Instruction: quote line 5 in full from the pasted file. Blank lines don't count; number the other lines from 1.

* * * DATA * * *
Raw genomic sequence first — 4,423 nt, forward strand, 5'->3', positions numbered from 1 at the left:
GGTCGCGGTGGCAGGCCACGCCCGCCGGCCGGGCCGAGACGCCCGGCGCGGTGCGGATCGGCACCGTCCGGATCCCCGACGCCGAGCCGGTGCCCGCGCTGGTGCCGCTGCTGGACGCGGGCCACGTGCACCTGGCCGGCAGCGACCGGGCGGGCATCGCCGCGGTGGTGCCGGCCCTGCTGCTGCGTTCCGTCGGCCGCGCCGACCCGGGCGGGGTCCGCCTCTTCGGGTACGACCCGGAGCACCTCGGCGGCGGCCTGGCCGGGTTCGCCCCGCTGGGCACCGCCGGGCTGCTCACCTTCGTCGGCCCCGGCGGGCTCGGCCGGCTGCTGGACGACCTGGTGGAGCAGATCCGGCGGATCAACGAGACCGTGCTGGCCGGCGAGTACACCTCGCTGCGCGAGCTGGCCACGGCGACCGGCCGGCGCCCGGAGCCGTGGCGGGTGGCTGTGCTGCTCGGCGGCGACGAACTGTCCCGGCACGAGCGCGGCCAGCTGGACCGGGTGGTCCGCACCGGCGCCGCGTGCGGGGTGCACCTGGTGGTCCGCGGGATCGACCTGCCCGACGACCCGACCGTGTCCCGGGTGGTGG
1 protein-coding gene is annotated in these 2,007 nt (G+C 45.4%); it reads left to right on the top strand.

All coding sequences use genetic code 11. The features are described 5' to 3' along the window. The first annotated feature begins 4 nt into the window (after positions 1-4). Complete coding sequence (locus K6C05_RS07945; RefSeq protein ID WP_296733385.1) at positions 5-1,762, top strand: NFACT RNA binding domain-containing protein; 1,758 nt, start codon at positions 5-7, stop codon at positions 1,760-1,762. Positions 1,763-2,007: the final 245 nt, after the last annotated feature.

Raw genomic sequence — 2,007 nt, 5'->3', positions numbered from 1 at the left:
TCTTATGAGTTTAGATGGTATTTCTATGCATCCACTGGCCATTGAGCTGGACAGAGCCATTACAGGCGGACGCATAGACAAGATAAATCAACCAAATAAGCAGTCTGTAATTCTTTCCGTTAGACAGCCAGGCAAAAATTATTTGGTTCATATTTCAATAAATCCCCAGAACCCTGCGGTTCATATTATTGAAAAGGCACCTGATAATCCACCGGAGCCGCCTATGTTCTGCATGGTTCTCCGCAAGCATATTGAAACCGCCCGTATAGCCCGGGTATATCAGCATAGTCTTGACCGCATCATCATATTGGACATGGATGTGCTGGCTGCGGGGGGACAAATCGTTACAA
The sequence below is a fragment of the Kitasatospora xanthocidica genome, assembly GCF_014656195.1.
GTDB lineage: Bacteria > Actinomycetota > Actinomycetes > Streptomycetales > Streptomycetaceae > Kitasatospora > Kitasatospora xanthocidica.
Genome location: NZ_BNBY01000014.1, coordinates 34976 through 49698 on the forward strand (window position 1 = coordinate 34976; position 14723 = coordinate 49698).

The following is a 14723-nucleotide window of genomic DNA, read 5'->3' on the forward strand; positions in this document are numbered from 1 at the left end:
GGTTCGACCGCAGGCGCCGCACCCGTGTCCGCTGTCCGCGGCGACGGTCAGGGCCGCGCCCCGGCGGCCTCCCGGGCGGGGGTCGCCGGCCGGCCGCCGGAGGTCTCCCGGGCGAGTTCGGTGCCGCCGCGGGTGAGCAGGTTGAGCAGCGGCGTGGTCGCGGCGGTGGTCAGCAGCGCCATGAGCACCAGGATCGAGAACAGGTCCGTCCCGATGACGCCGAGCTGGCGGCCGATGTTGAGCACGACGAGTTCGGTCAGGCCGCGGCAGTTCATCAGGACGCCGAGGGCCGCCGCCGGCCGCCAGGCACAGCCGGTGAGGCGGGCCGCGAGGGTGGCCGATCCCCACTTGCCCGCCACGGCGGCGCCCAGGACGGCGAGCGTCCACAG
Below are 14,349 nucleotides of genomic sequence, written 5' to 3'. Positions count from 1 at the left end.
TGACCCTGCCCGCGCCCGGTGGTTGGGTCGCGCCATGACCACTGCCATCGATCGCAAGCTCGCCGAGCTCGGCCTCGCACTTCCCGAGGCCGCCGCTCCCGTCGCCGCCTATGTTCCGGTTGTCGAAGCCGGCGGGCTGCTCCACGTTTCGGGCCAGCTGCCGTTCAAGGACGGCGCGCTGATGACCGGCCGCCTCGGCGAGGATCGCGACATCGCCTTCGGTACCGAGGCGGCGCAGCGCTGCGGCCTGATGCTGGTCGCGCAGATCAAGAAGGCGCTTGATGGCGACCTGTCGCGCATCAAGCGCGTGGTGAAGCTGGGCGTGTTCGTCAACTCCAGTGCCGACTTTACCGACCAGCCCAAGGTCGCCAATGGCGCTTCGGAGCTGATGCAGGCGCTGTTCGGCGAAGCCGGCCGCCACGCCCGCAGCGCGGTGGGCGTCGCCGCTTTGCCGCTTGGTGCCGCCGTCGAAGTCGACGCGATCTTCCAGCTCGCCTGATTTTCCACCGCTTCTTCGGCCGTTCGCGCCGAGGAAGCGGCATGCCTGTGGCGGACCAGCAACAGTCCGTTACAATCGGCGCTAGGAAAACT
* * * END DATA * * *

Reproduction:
Raw genomic sequence — 2,007 nt, 5'->3', positions numbered from 1 at the left: